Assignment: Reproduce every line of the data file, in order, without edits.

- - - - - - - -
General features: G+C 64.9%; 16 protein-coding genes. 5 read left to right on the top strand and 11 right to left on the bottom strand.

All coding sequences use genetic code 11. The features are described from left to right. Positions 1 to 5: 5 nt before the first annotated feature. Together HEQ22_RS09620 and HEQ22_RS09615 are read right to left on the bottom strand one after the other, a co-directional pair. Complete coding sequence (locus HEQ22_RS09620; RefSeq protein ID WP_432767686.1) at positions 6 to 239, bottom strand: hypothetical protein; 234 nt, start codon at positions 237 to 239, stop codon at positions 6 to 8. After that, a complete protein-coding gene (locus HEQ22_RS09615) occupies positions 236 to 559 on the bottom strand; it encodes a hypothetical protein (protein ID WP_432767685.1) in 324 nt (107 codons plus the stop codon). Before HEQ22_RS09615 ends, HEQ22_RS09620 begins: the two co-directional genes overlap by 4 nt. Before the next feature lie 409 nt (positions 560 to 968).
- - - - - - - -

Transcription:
General features: G+C 64.9%; 16 protein-coding genes. 5 read left to right on the top strand and 11 right to left on the bottom strand.

All coding sequences use genetic code 11. The features are described from left to right. Positions 1 to 5: 5 nt before the first annotated feature. Together HEQ22_RS09620 and HEQ22_RS09615 are read right to left on the bottom strand one after the other, a co-directional pair. Complete coding sequence (locus HEQ22_RS09620; RefSeq protein ID WP_432767686.1) at positions 6 to 239, bottom strand: hypothetical protein; 234 nt, start codon at positions 237 to 239, stop codon at positions 6 to 8. After that, a complete protein-coding gene (locus HEQ22_RS09615) occupies positions 236 to 559 on the bottom strand; it encodes a hypothetical protein (protein ID WP_432767685.1) in 324 nt (107 codons plus the stop codon). Before HEQ22_RS09615 ends, HEQ22_RS09620 begins: the two co-directional genes overlap by 4 nt. Before the next feature lie 409 nt (positions 560 to 968).